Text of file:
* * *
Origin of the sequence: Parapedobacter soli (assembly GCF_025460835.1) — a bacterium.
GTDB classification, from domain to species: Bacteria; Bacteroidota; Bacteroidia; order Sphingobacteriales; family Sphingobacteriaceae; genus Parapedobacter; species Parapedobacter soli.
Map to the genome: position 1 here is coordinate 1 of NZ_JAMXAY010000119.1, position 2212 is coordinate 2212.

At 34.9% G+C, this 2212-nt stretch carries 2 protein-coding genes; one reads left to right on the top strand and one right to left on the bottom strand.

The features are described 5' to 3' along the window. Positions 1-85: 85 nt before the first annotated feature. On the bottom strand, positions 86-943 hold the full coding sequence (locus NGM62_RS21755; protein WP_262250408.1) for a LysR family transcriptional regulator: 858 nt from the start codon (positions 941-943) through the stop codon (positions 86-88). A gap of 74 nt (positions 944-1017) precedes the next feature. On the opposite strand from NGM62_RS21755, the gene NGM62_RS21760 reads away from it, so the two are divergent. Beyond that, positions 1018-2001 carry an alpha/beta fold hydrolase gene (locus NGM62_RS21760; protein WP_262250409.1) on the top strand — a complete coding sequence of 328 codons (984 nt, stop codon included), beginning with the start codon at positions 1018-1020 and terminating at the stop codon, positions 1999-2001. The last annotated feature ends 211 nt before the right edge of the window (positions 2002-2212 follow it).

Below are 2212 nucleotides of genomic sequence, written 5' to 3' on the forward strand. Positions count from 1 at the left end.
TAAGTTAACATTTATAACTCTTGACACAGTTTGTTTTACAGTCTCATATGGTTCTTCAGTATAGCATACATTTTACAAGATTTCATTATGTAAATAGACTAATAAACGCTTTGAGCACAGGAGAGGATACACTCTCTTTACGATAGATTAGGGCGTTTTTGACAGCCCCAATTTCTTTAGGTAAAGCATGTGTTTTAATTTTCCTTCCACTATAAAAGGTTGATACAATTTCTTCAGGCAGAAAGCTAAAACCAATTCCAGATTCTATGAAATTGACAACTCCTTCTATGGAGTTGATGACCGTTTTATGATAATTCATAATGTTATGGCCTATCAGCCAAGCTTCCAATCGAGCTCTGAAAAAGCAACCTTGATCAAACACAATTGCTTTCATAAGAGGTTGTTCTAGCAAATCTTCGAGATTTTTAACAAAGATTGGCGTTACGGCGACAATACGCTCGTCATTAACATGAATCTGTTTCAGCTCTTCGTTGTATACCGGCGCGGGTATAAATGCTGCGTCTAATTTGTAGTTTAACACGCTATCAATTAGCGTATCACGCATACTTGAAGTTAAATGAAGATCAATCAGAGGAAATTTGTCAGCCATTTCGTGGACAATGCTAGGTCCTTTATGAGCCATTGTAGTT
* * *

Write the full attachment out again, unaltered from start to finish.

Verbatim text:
Origin of the sequence: Parapedobacter soli (assembly GCF_025460835.1) — a bacterium.
GTDB classification, from domain to species: Bacteria; Bacteroidota; Bacteroidia; order Sphingobacteriales; family Sphingobacteriaceae; genus Parapedobacter; species Parapedobacter soli.
Map to the genome: position 1 here is coordinate 1 of NZ_JAMXAY010000119.1, position 2212 is coordinate 2212.

At 34.9% G+C, this 2212-nt stretch carries 2 protein-coding genes; one reads left to right on the top strand and one right to left on the bottom strand.

The features are described 5' to 3' along the window. Positions 1-85: 85 nt before the first annotated feature. On the bottom strand, positions 86-943 hold the full coding sequence (locus NGM62_RS21755; protein WP_262250408.1) for a LysR family transcriptional regulator: 858 nt from the start codon (positions 941-943) through the stop codon (positions 86-88). A gap of 74 nt (positions 944-1017) precedes the next feature. On the opposite strand from NGM62_RS21755, the gene NGM62_RS21760 reads away from it, so the two are divergent. Beyond that, positions 1018-2001 carry an alpha/beta fold hydrolase gene (locus NGM62_RS21760; protein WP_262250409.1) on the top strand — a complete coding sequence of 328 codons (984 nt, stop codon included), beginning with the start codon at positions 1018-1020 and terminating at the stop codon, positions 1999-2001. The last annotated feature ends 211 nt before the right edge of the window (positions 2002-2212 follow it).

Below are 2212 nucleotides of genomic sequence, written 5' to 3' on the forward strand. Positions count from 1 at the left end.
TAAGTTAACATTTATAACTCTTGACACAGTTTGTTTTACAGTCTCATATGGTTCTTCAGTATAGCATACATTTTACAAGATTTCATTATGTAAATAGACTAATAAACGCTTTGAGCACAGGAGAGGATACACTCTCTTTACGATAGATTAGGGCGTTTTTGACAGCCCCAATTTCTTTAGGTAAAGCATGTGTTTTAATTTTCCTTCCACTATAAAAGGTTGATACAATTTCTTCAGGCAGAAAGCTAAAACCAATTCCAGATTCTATGAAATTGACAACTCCTTCTATGGAGTTGATGACCGTTTTATGATAATTCATAATGTTATGGCCTATCAGCCAAGCTTCCAATCGAGCTCTGAAAAAGCAACCTTGATCAAACACAATTGCTTTCATAAGAGGTTGTTCTAGCAAATCTTCGAGATTTTTAACAAAGATTGGCGTTACGGCGACAATACGCTCGTCATTAACATGAATCTGTTTCAGCTCTTCGTTGTATACCGGCGCGGGTATAAATGCTGCGTCTAATTTGTAGTTTAACACGCTATCAATTAGCGTATCACGCATACTTGAAGTTAAATGAAGATCAATCAGAGGAAATTTGTCAGCCATTTCGTGGACAATGCTAGGTCCTTTATGAGCCATTGTAGTT